The report demonstrated the author's device (hardware and software bot), which allows you to: 1) inject Bluetooth beacons; 2) noisy data collected from the vehicle's on-board sensors; 3) falsify the identification parameters of the mobile phone; 4) to make noise in the manner of fingering (on the keyboard, mouse and sensor). All this information is known to be used to target ads on mobile gadgets.

The demonstration shows that after the launch of the author’s device, the tracking system goes crazy; that the information she collects becomes so noisy and inaccurate that our observers will no longer benefit from it. As a joke, the speaker demonstrates how, thanks to the presented device, the “tracking system” begins to perceive a 32-year-old hacker - for a 12-year-old girl who loves horses madly.

5. 20 years of hacking MMORPG: cooler graphics, exploits are the same

Twenty Years of MMORPG Hacking: Better Graphics, Same Exploits // DEF CON. 2017.

The topic of hacking MMORPG has been discussed at DEF CON for 20 years. Paying tribute to the anniversary, the presenter describes the most iconic moments of these discussions. In addition, he talks about his adventures in the field of poaching in online toys. Starting with Ultima Online (in 1997). And the following years: Dark Age of Camelot, Anarchy Online, Asherons Call 2, ShadowBane, Lineage II, Final Fantasy XI / XIV, World of Warcraft. Including several fresh representatives: Guild Wars 2 and Elder Scrolls Online. And this is far from the whole track record of the speaker!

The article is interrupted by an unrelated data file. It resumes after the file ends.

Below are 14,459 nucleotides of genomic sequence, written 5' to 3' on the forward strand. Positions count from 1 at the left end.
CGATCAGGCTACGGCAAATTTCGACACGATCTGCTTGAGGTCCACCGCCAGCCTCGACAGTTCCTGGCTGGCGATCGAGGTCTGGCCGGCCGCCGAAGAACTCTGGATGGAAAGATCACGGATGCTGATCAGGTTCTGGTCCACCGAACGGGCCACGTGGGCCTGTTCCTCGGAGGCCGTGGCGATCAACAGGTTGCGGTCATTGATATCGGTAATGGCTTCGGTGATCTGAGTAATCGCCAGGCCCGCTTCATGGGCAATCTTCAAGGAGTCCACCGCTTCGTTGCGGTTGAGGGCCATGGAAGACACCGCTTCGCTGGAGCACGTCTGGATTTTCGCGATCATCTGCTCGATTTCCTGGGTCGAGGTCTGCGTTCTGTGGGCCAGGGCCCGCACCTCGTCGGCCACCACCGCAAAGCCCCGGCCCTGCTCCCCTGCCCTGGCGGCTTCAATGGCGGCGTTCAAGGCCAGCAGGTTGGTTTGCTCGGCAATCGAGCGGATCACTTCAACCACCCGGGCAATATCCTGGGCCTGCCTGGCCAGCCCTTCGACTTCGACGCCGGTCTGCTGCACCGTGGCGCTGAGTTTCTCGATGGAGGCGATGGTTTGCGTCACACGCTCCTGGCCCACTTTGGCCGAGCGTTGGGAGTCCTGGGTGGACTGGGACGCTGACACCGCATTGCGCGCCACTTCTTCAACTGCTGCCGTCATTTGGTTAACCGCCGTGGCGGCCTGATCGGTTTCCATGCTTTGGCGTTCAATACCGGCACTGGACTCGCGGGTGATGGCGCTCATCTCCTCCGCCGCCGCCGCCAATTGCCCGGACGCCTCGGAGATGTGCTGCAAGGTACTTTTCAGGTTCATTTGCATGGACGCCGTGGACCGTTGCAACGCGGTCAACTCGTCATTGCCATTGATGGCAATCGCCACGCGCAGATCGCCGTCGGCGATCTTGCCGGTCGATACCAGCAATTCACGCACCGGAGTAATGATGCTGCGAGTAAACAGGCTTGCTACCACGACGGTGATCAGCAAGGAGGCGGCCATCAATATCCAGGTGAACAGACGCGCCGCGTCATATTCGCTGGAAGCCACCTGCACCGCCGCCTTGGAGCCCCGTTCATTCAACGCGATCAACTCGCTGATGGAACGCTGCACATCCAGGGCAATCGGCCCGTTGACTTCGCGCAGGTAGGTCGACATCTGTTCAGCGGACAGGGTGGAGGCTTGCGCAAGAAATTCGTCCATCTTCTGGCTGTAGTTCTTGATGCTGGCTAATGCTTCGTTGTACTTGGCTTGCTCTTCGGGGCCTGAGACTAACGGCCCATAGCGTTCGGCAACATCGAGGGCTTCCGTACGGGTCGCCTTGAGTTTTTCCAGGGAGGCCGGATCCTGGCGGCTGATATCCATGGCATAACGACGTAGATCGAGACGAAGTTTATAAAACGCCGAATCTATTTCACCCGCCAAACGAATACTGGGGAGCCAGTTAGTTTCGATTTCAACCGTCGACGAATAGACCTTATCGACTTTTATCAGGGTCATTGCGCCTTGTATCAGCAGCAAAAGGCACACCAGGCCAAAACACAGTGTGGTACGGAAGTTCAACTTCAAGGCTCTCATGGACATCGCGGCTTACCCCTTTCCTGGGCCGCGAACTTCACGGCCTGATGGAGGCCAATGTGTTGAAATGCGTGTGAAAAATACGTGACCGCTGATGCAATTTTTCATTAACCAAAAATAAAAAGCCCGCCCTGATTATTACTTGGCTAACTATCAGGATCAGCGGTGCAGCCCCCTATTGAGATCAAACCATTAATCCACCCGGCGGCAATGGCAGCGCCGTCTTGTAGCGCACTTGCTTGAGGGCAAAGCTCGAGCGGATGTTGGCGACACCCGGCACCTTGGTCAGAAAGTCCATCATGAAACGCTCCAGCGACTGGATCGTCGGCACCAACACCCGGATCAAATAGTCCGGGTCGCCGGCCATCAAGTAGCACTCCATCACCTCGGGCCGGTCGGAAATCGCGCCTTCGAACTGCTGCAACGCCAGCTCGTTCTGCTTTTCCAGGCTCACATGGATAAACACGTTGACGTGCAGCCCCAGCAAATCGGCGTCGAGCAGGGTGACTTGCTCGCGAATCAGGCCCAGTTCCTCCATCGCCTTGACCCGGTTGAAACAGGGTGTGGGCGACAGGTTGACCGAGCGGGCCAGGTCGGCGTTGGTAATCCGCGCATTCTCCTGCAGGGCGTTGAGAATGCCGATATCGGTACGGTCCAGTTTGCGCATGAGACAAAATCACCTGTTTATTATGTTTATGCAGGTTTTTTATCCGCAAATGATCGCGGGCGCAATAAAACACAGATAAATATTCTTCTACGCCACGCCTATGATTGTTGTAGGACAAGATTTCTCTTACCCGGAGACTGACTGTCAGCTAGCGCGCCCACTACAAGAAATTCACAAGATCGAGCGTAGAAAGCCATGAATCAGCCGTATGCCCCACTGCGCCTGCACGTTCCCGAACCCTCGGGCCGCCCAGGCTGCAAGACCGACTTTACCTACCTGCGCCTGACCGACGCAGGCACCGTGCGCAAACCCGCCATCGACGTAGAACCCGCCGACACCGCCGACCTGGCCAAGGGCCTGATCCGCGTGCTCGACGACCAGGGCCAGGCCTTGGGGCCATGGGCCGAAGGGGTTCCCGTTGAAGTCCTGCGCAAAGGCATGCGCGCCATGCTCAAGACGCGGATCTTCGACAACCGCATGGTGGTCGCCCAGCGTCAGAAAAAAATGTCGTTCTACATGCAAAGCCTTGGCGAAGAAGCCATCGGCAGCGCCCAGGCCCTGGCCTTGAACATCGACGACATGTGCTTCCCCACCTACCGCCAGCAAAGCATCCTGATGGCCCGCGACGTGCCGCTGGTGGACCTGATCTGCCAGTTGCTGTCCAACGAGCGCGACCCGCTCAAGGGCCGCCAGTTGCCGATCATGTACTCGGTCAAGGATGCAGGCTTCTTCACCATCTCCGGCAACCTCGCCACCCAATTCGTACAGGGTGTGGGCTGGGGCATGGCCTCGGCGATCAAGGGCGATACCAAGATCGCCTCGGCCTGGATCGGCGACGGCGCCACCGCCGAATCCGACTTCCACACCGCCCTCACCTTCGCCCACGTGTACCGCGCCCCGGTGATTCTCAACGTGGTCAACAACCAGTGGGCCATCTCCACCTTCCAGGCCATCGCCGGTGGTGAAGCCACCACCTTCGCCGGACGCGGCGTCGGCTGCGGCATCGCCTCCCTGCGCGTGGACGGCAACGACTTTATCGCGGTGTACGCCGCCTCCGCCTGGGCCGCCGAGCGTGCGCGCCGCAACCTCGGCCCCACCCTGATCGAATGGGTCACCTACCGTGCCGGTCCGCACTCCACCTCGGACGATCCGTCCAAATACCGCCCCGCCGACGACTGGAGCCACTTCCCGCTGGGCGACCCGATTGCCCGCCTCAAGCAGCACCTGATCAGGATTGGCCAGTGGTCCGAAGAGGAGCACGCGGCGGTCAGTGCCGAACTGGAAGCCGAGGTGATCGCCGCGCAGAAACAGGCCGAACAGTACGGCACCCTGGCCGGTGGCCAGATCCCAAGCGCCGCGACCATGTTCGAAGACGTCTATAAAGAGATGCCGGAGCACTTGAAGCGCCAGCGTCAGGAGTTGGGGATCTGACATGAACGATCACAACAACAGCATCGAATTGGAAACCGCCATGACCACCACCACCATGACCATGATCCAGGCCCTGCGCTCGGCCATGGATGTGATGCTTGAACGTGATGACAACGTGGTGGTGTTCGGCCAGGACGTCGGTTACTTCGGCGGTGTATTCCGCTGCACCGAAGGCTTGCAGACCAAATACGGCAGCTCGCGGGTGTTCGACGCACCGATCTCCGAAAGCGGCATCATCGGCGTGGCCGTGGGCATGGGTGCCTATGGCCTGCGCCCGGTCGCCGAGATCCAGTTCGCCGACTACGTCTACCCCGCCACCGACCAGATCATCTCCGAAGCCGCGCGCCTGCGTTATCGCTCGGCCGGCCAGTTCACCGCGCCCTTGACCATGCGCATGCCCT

The report provides technical details on creating exploits for MMORPGs that help virtual money get hold of, and which are relevant for almost every MMORPG. The speaker briefly talks about the eternal confrontation between poachers (manufacturers of exploits) and "fish surveillance"; and the current technical condition of this arms race.

Explains the technique of detailed analysis of packages and how to configure exploits so that the fact of poaching was not detected on the server side. Including presents the latest exploit, which at the time of the report - had an advantage over the "fish surveillance" in the arms race.

6. Hack robots until Skynet comes

Lucas Apa. Hacking Robots before Skynet // ROOTCON. 2017.

Robots are now heard. In the near future, they will be everywhere: on military missions, in surgical operations, in the construction of skyscrapers; Shop assistants in stores hospital attendants; business assistants, sexual partners; home cooks and full family members.

As the ecosystem of robots expands, and the influence of robots in our society and economy grows rapidly, they begin to pose a significant threat to people, animals and enterprises. At its core, robots are computers with arms, legs and wheels. And with the current realities of cybersecurity, these are vulnerable computers with arms, legs, and wheels.

Software and hardware vulnerabilities of modern robots allow an attacker to use the physical capabilities of the robot, - to cause property or financial damage; or even by accident or intentionally create a threat to human life. Potential threats to everything near robots increase exponentially over time. Moreover, they are growing in such contexts as the established industry of computer security had never seen before.